[caption id="attachment_27212" align="alignleft" width="150"] Jeanie Sharp, Guest Columnist[/caption]
Today's workplace is diverse, with multiple generations working side by side. In fact, it is not uncommon for someone to have a boss who is younger than they are. According to a recent OfficeTeam survey, 82 percent of respondents said they would be comfortable reporting to a manager who is younger. However, they identified work ethics or values (26 percent) and leadership and learning styles (22 percent) as the biggest challenges in having a younger boss.
No matter where you work, there are tips that everyone can follow if you find yourself reporting to someone younger:
1. Give your boss a chance. Avoid making pre-judgments or jumping to conclusions.
2. Be supportive. Listen to your manager's plans and volunteer your assistance as appropriate.
3. Be an employee, not a parent. Be helpful if your boss asks about procedures, but avoid telling him
or her "how we do it here."
4. Be open with your boss. Don't assume that you know what your manager wants. Ask about his or her priorities and expectations regarding workflow.
5. Be flexible. You may need to modify your own work style or habits to ensure better relations.
Having a boss from a different generation may bring a fresh perspective to the position. If you are in that position, and find yourself managing individuals who are older, there are certain things you can do
1. Don't make assumptions. Though it helps to keep certain characteristics of each generation in mind, don't fall into the trap of stereotyping team members.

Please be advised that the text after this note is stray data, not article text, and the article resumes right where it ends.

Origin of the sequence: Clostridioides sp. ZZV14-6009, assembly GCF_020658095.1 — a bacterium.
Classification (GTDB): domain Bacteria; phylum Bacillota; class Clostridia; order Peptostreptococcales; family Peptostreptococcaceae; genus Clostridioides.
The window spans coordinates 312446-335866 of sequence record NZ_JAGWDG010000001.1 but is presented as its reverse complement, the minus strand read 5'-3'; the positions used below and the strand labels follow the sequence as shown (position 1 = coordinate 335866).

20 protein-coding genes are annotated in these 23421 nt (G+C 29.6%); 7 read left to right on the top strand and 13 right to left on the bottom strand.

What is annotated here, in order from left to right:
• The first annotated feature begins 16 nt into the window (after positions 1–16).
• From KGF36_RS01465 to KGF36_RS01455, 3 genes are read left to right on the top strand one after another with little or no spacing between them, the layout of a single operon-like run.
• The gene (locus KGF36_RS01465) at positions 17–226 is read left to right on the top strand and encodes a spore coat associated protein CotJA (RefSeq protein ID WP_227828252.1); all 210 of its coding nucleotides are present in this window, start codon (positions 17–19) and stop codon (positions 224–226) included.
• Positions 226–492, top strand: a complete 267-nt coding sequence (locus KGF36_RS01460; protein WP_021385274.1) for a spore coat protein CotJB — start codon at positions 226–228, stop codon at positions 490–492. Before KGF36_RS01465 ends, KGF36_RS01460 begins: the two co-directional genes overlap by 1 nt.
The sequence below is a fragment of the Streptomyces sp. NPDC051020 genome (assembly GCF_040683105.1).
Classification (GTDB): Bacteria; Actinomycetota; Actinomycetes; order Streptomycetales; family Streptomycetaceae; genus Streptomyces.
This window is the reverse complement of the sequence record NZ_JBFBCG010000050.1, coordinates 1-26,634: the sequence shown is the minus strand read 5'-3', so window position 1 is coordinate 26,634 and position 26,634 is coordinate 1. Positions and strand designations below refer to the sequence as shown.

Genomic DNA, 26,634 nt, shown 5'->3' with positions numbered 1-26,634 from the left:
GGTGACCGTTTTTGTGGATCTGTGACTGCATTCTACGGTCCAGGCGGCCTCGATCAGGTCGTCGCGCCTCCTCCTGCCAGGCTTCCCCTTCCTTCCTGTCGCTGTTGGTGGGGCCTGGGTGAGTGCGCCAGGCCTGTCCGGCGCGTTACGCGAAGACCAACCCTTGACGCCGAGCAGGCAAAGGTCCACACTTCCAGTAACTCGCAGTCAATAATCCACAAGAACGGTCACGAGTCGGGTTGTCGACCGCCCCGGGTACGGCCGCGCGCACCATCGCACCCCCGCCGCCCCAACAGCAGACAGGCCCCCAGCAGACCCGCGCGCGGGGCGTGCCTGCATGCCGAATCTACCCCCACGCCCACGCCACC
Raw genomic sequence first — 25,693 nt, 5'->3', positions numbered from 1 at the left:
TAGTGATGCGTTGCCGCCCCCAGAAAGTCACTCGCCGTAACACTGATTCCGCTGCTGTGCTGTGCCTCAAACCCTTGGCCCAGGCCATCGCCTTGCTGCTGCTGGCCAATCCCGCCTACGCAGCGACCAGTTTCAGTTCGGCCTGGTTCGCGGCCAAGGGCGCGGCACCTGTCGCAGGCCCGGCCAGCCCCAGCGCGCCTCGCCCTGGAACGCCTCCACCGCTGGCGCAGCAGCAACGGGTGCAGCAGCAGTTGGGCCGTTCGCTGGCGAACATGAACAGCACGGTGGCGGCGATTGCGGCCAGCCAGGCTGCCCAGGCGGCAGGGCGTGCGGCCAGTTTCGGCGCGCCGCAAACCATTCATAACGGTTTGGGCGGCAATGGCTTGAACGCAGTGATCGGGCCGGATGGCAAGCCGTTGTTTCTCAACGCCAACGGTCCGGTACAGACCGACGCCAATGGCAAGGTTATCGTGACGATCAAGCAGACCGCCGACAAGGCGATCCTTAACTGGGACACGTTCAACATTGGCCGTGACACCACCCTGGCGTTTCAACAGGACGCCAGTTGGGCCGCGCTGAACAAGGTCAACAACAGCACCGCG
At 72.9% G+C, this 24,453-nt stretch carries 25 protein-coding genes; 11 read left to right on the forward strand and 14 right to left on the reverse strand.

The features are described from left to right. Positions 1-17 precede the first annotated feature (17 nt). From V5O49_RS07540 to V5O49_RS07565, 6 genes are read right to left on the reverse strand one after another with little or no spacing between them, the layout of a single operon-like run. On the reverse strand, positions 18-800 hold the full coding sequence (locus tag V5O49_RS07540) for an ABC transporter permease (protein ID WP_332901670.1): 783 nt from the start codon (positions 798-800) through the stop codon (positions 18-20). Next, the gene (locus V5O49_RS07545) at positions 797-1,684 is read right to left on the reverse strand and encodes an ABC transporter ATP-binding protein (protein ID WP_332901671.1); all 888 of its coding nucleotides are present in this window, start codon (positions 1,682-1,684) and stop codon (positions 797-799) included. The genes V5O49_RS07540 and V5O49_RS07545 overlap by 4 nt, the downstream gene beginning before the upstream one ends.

2. Stay grounded. Don't let your position or title cause you to become overly confident. If you treat people with respect, staff will follow your lead.
3. Foster a collaborative environment. Acknowledge the expertise your staff has accumulated and seek feedback on matters that would benefit from their perspective.
4. Use them as mentors. Encourage experienced team members to mentor their colleagues. This will provide a fresh challenge and will ensure a knowledge transfer among employees.
5. Maintain open dialogue. Provide regular communication with staff and find out what motivates different individuals.
In a multigenerational workforce, it is imperative that all employees make every effort to avoid stereotypes and work to build connections. After all, someone's management abilities are more important than his or her age.
Jeanie Sharp is a regional manager for Robert Half and OfficeTeam, based in Wilmington.